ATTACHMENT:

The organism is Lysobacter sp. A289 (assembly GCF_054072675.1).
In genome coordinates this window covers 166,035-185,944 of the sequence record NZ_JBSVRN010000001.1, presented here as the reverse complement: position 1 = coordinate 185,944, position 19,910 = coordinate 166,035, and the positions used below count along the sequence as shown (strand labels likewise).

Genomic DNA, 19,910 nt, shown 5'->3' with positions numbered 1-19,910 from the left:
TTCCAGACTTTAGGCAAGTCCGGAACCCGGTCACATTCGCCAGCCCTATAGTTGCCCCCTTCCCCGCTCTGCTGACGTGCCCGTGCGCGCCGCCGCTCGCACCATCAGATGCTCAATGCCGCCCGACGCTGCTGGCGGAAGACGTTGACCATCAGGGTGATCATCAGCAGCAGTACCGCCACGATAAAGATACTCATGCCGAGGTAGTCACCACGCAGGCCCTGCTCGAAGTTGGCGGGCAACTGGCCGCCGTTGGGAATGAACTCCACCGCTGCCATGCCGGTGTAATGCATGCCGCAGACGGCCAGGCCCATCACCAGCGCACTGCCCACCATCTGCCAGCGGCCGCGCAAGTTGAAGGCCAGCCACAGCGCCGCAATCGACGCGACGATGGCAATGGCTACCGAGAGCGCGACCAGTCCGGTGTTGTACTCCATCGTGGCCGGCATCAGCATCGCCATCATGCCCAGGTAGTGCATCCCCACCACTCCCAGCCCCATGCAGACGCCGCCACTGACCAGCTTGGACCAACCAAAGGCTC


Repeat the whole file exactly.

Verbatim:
The organism is Lysobacter sp. A289 (assembly GCF_054072675.1).
In genome coordinates this window covers 166,035-185,944 of the sequence record NZ_JBSVRN010000001.1, presented here as the reverse complement: position 1 = coordinate 185,944, position 19,910 = coordinate 166,035, and the positions used below count along the sequence as shown (strand labels likewise).

Genomic DNA, 19,910 nt, shown 5'->3' with positions numbered 1-19,910 from the left:
TTCCAGACTTTAGGCAAGTCCGGAACCCGGTCACATTCGCCAGCCCTATAGTTGCCCCCTTCCCCGCTCTGCTGACGTGCCCGTGCGCGCCGCCGCTCGCACCATCAGATGCTCAATGCCGCCCGACGCTGCTGGCGGAAGACGTTGACCATCAGGGTGATCATCAGCAGCAGTACCGCCACGATAAAGATACTCATGCCGAGGTAGTCACCACGCAGGCCCTGCTCGAAGTTGGCGGGCAACTGGCCGCCGTTGGGAATGAACTCCACCGCTGCCATGCCGGTGTAATGCATGCCGCAGACGGCCAGGCCCATCACCAGCGCACTGCCCACCATCTGCCAGCGGCCGCGCAAGTTGAAGGCCAGCCACAGCGCCGCAATCGACGCGACGATGGCAATGGCTACCGAGAGCGCGACCAGTCCGGTGTTGTACTCCATCGTGGCCGGCATCAGCATCGCCATCATGCCCAGGTAGTGCATCCCCACCACTCCCAGCCCCATGCAGACGCCGCCACTGACCAGCTTGGACCAACCAAAGGCTC